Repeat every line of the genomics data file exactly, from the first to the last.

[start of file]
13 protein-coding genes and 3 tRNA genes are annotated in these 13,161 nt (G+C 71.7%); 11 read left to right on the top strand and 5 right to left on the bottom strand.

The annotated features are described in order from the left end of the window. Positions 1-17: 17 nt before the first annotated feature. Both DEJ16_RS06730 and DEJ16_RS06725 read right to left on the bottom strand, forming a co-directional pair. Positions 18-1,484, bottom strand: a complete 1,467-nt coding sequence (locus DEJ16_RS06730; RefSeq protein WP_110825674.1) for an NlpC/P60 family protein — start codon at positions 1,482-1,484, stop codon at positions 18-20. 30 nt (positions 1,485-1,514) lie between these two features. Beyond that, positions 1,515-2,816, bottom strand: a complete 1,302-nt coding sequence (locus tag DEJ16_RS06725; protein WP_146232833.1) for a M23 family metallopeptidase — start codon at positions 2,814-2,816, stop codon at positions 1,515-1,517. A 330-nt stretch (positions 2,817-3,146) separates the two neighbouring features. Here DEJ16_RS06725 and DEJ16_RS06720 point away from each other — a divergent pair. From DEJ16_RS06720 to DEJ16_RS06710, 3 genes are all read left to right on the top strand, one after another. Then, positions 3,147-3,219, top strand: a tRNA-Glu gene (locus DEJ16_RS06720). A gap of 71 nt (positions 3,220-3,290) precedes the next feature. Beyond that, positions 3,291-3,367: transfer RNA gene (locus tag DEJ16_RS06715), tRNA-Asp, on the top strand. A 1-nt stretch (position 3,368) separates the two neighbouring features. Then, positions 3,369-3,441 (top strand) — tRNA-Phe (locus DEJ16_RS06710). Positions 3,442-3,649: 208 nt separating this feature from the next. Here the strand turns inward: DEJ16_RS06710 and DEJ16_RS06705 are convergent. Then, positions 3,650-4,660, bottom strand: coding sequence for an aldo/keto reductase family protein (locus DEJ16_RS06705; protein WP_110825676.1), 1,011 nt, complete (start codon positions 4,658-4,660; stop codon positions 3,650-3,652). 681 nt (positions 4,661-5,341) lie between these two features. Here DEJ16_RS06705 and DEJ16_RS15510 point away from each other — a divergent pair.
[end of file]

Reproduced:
13 protein-coding genes and 3 tRNA genes are annotated in these 13,161 nt (G+C 71.7%); 11 read left to right on the top strand and 5 right to left on the bottom strand.

The annotated features are described in order from the left end of the window. Positions 1-17: 17 nt before the first annotated feature. Both DEJ16_RS06730 and DEJ16_RS06725 read right to left on the bottom strand, forming a co-directional pair. Positions 18-1,484, bottom strand: a complete 1,467-nt coding sequence (locus DEJ16_RS06730; RefSeq protein WP_110825674.1) for an NlpC/P60 family protein — start codon at positions 1,482-1,484, stop codon at positions 18-20. 30 nt (positions 1,485-1,514) lie between these two features. Beyond that, positions 1,515-2,816, bottom strand: a complete 1,302-nt coding sequence (locus tag DEJ16_RS06725; protein WP_146232833.1) for a M23 family metallopeptidase — start codon at positions 2,814-2,816, stop codon at positions 1,515-1,517. A 330-nt stretch (positions 2,817-3,146) separates the two neighbouring features. Here DEJ16_RS06725 and DEJ16_RS06720 point away from each other — a divergent pair. From DEJ16_RS06720 to DEJ16_RS06710, 3 genes are all read left to right on the top strand, one after another. Then, positions 3,147-3,219, top strand: a tRNA-Glu gene (locus DEJ16_RS06720). A gap of 71 nt (positions 3,220-3,290) precedes the next feature. Beyond that, positions 3,291-3,367: transfer RNA gene (locus tag DEJ16_RS06715), tRNA-Asp, on the top strand. A 1-nt stretch (position 3,368) separates the two neighbouring features. Then, positions 3,369-3,441 (top strand) — tRNA-Phe (locus DEJ16_RS06710). Positions 3,442-3,649: 208 nt separating this feature from the next. Here the strand turns inward: DEJ16_RS06710 and DEJ16_RS06705 are convergent. Then, positions 3,650-4,660, bottom strand: coding sequence for an aldo/keto reductase family protein (locus DEJ16_RS06705; protein WP_110825676.1), 1,011 nt, complete (start codon positions 4,658-4,660; stop codon positions 3,650-3,652). 681 nt (positions 4,661-5,341) lie between these two features. Here DEJ16_RS06705 and DEJ16_RS15510 point away from each other — a divergent pair.